Indianapolis-based executive and leadership coach Peter Fuller wants to reach more people. But there’s only so much time in a day for him to do so personally.
So the 49-year-old serial entrepreneur who was a co-founder of Indianapolis-based Scale Computing Inc., developed an artificial intelligence-driven platform that lets business leaders know how effectively they’re leading their firm and whether their company is headed in the right direction.
Fuller’s startup, Catipult.AI, was founded last year and rolled out its software in March.
“We’re heading into a $30 billion market with clear open space in front of us,” Fuller told IBJ. “So we think this has enormous potential.”
While Fuller’s firm also offers personal leadership services, he said Catipult’s software “is designed to be self-service.”
The startup already has “several dozen” customers, Fuller said, “with a lot in the pipeline.”
The company is expecting to grow quickly.
“The feedback we’re receiving from early adopters is that Catipult.AI is much more efficient and easier to use than other solutions on the market, aligns teams more quickly and that the development roadmap is compelling,” he said. “We also have several coaches and consultants signing on to bring the product to their own customer base.”
Fuller projects Catipult will have $1 million in recurring annual revenue within 18 months. Catipult customers pay $99 a month for up to 10 users, so Fuller will need 1,000 user groups to meet that goal.
Fuller said the software-as-a-service company, which has five employees, is already cash flow positive and so far has taken on no capital.
“We’re bootstrapping, so we have no choice but to be cash-flow positive,” said Fuller, the firm’s sole founder and majority owner.
The plan, he said, is to raise about $700,000 in seed funding later this year to ramp up marketing and begin work on additional features for the Catipult platform.
The Catipult dashboard provides feedback in the same way a car dashboard does. But instead of telling you how much gasoline is in the tank and how hot your engine is, it gives color-coded feedback on seven key factors: you (as in the CEO or user and the user’s personal goals), leadership, employees, customers, financial partners, cash and growth.
To get started, customers fill out a lengthy and detailed questionnaire about the goals and objectives for the company and its employees. The program then measures the company’s actions and results against the stated goals and objectives. And the AI-based program learns about the company—what works and what doesn’t—as it assesses performance and makes suggestions to maximize growth and efficiency.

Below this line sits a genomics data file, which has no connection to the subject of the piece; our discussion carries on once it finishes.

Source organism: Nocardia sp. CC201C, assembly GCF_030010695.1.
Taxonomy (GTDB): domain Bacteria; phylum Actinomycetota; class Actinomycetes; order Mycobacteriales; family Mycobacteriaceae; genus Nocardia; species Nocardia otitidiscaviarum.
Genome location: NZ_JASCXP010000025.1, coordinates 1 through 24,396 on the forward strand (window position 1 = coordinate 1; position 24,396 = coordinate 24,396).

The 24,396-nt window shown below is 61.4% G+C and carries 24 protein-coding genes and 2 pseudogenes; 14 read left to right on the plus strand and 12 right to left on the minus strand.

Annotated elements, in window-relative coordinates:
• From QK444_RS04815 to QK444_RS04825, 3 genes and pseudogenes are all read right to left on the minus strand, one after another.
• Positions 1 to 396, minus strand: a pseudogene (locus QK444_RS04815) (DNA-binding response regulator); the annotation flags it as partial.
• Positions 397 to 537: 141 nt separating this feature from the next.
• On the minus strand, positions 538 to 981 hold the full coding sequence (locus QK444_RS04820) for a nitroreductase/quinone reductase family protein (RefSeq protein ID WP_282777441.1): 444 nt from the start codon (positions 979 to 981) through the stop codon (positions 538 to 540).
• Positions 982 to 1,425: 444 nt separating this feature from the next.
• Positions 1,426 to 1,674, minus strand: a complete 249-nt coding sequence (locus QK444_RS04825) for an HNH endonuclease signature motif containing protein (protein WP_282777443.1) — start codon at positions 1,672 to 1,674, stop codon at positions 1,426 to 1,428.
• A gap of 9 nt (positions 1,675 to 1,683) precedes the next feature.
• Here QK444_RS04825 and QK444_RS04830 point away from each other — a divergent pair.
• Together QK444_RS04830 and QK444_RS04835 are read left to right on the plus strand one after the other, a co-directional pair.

“We’ve created a dashboard that contextualizes your business,” Fuller said. “But it’s more than just giving you analytics. Executives have analytics, but no guidance. This [platform] helps business leaders guide their company. It shows clearly what’s working and what needs to be focused on.”
And the platform looks at the company on a granular as well as big-picture level.
“One of the leading indicators is what’s going on with individuals,” Fuller explained. “It shows if people are doing what they’re supposed to be doing.”
Catipult is not meant to be an employee spy or micromanagement tool, Fuller said.
“It lets people know what they’re doing is adding to the growth of the company,” he said. “That changes people’s mindsets.”
The platform can be used by companies in various sectors. “We have customers in construction, finance, commercial real estate and logistics, to name a few,” Fuller said. “We can work with big or small companies, but our sweet spot is companies with 200 or fewer employees.”
“Catipult.AI’s framework and seven business drivers really help simplify strategic planning, [key performance indicator] creation and milestone achievement,” Sam Smith, CEO of Indianapolis-based Resource Commercial Real Estate, told IBJ. “I think the current product and the way it will eventually learn my business and begin recommending areas of focus are going to save a ton of time.”
Fuller said his company’s software will save a company CEO “at least eight hours a week.”
While it appears that Catipult launched its first product at the worst possible time—as the coronavirus pandemic erupted and many companies are financially hurting—Fuller disagrees.
“The pandemic and drive for strategic rethinking and alignment in a distributed workforce reality is fueling product interest,” he said. “We’re releasing a pandemic version of the system to help businesses to rethink themselves as they come out of the pandemic.”
Catipult is looking at integrating health data into the platform, Fuller said.
The pandemic version is being rolled out this month, and Catipult is offering a free 60-day trial.
Fuller started his career in the tech sector in California after graduating from Pensacola Christian College in 1993 with a degree in marketing, advertising and broadcasting. He later migrated to Indiana and helped found Scale Computing, a fast-growing local firm with edge computing expertise.
Fuller met Scale Computing co-founder Jeff Ready in Indianapolis in 1998, and Ready brought Fuller in to head up marketing for his company, Radiate Marketing. They both moved to California where capital was more plentiful and started several companies together.
Fuller, who still owns stock in Scale, left the company in 2014 to pursue a career as an executive coach. In 2018, he became an adjunct professor of entrepreneurship at Purdue University.